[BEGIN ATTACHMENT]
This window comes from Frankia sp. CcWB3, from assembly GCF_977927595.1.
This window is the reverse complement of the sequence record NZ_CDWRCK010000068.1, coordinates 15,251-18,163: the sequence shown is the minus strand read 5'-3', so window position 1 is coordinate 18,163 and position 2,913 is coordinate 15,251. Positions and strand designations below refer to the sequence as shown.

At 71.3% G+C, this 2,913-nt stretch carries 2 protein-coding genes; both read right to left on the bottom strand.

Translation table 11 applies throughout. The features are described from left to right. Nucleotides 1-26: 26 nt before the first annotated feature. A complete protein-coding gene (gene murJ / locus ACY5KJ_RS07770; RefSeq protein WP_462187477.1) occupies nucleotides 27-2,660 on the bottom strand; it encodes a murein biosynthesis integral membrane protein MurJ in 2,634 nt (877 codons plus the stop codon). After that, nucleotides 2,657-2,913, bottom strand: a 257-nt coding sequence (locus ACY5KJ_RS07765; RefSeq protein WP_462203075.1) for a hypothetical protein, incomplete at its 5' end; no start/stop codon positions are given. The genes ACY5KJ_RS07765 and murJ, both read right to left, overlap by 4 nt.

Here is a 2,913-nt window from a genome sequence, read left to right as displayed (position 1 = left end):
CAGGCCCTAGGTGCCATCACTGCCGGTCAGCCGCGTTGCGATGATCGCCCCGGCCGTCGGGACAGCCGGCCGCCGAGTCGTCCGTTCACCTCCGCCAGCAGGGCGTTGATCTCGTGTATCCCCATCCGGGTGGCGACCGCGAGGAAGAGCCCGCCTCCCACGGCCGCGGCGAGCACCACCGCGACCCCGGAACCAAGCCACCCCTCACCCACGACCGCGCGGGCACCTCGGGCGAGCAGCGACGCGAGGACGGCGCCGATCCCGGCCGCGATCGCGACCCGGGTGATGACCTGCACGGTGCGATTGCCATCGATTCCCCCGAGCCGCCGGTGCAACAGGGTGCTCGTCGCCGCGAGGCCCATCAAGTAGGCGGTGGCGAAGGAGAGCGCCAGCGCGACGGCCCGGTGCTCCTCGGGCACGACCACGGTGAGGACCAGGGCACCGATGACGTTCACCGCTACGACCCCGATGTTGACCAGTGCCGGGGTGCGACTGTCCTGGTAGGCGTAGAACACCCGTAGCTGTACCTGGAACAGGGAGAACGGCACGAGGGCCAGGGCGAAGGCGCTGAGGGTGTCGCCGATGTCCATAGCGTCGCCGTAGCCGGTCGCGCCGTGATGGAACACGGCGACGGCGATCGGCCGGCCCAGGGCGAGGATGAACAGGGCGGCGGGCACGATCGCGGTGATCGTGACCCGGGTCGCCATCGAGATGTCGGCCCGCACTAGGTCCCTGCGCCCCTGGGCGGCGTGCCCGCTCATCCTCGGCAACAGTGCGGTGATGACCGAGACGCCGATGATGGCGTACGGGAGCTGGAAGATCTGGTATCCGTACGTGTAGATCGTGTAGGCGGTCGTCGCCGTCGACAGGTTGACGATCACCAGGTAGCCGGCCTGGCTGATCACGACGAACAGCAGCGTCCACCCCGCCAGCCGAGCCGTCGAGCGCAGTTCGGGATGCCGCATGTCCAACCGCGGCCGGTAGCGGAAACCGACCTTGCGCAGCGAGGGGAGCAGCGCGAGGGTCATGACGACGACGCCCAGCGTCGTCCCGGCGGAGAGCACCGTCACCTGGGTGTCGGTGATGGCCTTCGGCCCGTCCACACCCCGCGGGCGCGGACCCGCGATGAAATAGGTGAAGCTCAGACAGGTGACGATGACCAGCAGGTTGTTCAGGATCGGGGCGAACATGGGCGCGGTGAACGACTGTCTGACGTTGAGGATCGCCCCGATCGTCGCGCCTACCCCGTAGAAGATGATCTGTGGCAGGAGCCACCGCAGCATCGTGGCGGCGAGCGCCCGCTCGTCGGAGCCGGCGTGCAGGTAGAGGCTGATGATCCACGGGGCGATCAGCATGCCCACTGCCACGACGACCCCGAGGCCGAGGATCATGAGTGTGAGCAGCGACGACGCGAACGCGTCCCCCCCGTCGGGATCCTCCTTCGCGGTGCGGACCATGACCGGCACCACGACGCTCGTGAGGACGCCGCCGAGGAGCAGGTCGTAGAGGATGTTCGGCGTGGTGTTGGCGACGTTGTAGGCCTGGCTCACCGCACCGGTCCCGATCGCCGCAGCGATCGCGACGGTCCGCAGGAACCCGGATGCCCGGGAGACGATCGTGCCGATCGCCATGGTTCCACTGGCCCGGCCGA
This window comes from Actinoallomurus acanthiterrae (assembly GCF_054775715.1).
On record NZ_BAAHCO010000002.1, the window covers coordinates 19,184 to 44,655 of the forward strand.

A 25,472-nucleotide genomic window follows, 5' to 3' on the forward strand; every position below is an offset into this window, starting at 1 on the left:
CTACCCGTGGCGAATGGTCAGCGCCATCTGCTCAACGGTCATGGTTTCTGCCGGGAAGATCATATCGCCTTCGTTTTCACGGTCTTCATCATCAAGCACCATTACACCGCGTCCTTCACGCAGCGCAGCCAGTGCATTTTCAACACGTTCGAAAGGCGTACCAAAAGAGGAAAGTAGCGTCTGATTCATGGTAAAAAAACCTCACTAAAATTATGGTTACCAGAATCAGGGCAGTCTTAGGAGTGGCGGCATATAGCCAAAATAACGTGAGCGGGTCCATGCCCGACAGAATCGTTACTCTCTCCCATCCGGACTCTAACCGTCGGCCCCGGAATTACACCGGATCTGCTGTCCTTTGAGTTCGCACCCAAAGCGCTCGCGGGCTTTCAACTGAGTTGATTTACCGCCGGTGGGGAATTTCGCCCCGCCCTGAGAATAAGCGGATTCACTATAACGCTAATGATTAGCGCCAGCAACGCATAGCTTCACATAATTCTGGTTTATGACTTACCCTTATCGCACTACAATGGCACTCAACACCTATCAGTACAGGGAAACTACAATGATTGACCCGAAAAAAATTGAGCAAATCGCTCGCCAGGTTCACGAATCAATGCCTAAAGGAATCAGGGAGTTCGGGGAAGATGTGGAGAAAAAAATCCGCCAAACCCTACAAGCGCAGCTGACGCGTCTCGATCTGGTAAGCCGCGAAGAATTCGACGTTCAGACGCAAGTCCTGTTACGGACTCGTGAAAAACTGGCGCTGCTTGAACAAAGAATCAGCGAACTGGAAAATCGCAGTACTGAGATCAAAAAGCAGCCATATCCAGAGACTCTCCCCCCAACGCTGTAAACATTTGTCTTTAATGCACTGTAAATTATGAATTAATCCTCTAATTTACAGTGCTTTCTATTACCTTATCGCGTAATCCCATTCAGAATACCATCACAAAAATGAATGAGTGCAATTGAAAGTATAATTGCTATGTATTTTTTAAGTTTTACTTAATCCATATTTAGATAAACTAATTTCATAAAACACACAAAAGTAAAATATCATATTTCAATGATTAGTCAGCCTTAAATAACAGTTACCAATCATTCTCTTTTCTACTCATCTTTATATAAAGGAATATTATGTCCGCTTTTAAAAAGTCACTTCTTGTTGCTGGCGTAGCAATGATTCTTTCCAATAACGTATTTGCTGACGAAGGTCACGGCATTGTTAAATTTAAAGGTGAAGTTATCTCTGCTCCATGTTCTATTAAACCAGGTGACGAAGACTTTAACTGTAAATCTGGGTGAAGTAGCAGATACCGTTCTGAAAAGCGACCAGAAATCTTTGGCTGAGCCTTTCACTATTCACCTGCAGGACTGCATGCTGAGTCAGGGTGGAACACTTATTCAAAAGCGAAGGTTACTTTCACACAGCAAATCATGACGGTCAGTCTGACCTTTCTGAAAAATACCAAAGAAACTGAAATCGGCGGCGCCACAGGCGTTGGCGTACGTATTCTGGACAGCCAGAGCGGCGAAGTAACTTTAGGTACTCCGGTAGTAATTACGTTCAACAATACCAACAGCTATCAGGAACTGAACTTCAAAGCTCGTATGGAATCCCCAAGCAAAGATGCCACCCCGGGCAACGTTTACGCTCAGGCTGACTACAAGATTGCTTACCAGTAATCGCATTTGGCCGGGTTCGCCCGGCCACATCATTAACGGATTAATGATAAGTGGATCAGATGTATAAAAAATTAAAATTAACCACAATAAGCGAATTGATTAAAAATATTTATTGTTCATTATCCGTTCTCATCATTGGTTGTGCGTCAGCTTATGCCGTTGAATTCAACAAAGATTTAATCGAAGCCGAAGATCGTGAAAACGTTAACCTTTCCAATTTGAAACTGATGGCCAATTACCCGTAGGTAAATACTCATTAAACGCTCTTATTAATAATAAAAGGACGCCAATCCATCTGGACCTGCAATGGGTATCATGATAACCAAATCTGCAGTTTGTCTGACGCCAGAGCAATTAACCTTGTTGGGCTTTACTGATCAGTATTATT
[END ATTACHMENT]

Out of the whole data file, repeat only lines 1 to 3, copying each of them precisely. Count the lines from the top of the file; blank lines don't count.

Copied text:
This window comes from Frankia sp. CcWB3, from assembly GCF_977927595.1.
This window is the reverse complement of the sequence record NZ_CDWRCK010000068.1, coordinates 15,251-18,163: the sequence shown is the minus strand read 5'-3', so window position 1 is coordinate 18,163 and position 2,913 is coordinate 15,251. Positions and strand designations below refer to the sequence as shown.

At 71.3% G+C, this 2,913-nt stretch carries 2 protein-coding genes; both read right to left on the bottom strand.